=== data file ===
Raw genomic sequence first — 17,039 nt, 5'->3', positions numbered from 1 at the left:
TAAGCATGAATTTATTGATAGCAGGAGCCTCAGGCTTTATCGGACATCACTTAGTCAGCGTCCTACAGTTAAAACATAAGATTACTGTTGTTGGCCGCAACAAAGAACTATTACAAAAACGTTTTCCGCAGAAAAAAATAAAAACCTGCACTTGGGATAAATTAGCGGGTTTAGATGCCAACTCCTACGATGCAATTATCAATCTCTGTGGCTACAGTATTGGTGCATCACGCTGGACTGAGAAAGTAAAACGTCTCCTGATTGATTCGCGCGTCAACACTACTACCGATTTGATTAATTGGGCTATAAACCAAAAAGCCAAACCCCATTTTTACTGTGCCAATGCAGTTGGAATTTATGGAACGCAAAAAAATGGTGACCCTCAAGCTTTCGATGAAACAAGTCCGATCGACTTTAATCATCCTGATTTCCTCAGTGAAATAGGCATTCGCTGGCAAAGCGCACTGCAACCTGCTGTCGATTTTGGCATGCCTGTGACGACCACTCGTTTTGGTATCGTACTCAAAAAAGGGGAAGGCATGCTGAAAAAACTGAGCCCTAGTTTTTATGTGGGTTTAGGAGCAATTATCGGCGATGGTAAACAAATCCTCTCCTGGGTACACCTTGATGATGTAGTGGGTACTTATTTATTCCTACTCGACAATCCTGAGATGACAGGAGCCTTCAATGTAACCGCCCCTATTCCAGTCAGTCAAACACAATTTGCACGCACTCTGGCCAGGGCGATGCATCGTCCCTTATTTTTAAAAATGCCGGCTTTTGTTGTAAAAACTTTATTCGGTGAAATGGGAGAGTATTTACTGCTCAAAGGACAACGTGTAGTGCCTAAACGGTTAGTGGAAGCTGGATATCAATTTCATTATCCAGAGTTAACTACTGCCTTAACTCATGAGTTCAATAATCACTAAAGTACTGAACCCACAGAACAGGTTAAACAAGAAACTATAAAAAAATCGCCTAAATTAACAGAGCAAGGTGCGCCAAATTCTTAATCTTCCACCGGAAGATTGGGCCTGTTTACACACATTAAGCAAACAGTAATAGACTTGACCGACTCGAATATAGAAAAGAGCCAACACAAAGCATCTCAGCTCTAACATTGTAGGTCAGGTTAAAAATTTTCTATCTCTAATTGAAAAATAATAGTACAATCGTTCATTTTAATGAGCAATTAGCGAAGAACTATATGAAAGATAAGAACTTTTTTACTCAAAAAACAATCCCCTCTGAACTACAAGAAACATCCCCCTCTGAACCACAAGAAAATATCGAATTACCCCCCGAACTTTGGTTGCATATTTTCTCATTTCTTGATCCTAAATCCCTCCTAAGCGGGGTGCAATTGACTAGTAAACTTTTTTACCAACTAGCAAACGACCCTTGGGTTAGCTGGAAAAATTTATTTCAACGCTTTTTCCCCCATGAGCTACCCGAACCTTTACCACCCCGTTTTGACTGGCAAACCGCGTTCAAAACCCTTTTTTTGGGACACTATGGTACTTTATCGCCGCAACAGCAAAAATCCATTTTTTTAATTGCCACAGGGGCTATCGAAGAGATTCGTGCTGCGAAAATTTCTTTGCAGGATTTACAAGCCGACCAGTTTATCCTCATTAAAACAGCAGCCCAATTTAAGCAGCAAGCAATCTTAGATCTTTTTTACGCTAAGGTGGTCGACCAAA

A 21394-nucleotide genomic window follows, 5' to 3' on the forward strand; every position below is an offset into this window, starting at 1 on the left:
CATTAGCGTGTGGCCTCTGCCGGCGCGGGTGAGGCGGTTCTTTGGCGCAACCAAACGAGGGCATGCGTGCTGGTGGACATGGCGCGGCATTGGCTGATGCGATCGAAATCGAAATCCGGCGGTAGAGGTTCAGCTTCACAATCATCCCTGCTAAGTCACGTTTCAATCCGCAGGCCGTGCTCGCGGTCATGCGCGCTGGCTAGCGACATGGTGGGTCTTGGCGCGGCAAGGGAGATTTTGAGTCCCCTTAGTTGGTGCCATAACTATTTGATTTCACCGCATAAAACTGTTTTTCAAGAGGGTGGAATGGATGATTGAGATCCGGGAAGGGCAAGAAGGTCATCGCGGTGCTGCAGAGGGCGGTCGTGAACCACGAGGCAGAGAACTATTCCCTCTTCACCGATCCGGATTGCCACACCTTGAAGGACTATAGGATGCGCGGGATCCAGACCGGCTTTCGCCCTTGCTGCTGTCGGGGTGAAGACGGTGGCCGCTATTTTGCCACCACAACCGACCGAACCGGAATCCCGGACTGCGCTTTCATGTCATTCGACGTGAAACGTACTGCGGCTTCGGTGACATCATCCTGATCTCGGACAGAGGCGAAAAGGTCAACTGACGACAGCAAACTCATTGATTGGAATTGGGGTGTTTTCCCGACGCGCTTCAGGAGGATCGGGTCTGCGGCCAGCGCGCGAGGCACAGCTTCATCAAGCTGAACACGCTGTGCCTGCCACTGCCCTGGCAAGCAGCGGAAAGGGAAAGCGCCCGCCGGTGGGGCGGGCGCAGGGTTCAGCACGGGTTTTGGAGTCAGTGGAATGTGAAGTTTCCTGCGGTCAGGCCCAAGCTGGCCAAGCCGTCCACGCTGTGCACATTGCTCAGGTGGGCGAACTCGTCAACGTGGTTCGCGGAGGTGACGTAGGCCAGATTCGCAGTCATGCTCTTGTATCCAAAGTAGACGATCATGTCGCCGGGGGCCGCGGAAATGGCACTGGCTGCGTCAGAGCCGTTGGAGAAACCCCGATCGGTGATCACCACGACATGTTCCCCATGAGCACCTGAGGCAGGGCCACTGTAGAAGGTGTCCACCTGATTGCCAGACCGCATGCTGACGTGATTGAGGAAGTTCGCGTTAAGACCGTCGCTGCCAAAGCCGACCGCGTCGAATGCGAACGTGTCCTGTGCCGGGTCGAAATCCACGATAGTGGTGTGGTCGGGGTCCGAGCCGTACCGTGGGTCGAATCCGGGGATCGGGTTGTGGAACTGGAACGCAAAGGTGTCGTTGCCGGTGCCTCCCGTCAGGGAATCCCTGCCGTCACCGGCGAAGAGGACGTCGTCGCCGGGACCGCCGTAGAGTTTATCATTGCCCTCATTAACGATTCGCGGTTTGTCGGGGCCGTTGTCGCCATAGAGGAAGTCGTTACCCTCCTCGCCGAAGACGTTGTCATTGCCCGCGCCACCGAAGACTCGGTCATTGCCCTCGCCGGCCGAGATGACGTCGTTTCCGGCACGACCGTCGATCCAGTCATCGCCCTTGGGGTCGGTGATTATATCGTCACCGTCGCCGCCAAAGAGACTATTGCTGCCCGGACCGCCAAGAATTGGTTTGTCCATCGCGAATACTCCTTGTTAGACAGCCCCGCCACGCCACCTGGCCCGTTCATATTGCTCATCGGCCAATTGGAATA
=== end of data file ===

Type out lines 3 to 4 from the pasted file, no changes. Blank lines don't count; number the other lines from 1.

A 21394-nucleotide genomic window follows, 5' to 3' on the forward strand; every position below is an offset into this window, starting at 1 on the left:
CATTAGCGTGTGGCCTCTGCCGGCGCGGGTGAGGCGGTTCTTTGGCGCAACCAAACGAGGGCATGCGTGCTGGTGGACATGGCGCGGCATTGGCTGATGCGATCGAAATCGAAATCCGGCGGTAGAGGTTCAGCTTCACAATCATCCCTGCTAAGTCACGTTTCAATCCGCAGGCCGTGCTCGCGGTCATGCGCGCTGGCTAGCGACATGGTGGGTCTTGGCGCGGCAAGGGAGATTTTGAGTCCCCTTAGTTGGTGCCATAACTATTTGATTTCACCGCATAAAACTGTTTTTCAAGAGGGTGGAATGGATGATTGAGATCCGGGAAGGGCAAGAAGGTCATCGCGGTGCTGCAGAGGGCGGTCGTGAACCACGAGGCAGAGAACTATTCCCTCTTCACCGATCCGGATTGCCACACCTTGAAGGACTATAGGATGCGCGGGATCCAGACCGGCTTTCGCCCTTGCTGCTGTCGGGGTGAAGACGGTGGCCGCTATTTTGCCACCACAACCGACCGAACCGGAATCCCGGACTGCGCTTTCATGTCATTCGACGTGAAACGTACTGCGGCTTCGGTGACATCATCCTGATCTCGGACAGAGGCGAAAAGGTCAACTGACGACAGCAAACTCATTGATTGGAATTGGGGTGTTTTCCCGACGCGCTTCAGGAGGATCGGGTCTGCGGCCAGCGCGCGAGGCACAGCTTCATCAAGCTGAACACGCTGTGCCTGCCACTGCCCTGGCAAGCAGCGGAAAGGGAAAGCGCCCGCCGGTGGGGCGGGCGCAGGGTTCAGCACGGGTTTTGGAGTCAGTGGAATGTGAAGTTTCCTGCGGTCAGGCCCAAGCTGGCCAAGCCGTCCACGCTGTGCACATTGCTCAGGTGGGCGAACTCGTCAACGTGGTTCGCGGAGGTGACGTAGGCCAGATTCGCAGTCATGCTCTTGTATCCAAAGTAGACGATCATGTCGCCGGGGGCCGCGGAAATGGCACTGGCTGCGTCAGAGCCGTTGGAGAAACCCCGATCGGTGATCACCACGACATGTTCCCCATGAGCACCTGAGGCAGGGCCACTGTAGAAGGTGTCCACCTGATTGCCAGACCGCATGCTGACGTGATTGAGGAAGTTCGCGTTAAGACCGTCGCTGCCAAAGCCGACCGCGTCGAATGCGAACGTGTCCTGTGCCGGGTCGAAATCCACGATAGTGGTGTGGTCGGGGTCCGAGCCGTACCGTGGGTCGAATCCGGGGATCGGGTTGTGGAACTGGAACGCAAAGGTGTCGTTGCCGGTGCCTCCCGTCAGGGAATCCCTGCCGTCACCGGCGAAGAGGACGTCGTCGCCGGGACCGCCGTAGAGTTTATCATTGCCCTCATTAACGATTCGCGGTTTGTCGGGGCCGTTGTCGCCATAGAGGAAGTCGTTACCCTCCTCGCCGAAGACGTTGTCATTGCCCGCGCCACCGAAGACTCGGTCATTGCCCTCGCCGGCCGAGATGACGTCGTTTCCGGCACGACCGTCGATCCAGTCATCGCCCTTGGGGTCGGTGATTATATCGTCACCGTCGCCGCCAAAGAGACTATTGCTGCCCGGACCGCCAAGAATTGGTTTGTCCATCGCGAATACTCCTTGTTAGACAGCCCCGCCACGCCACCTGGCCCGTTCATATTGCTCATCGGCCAATTGGAATA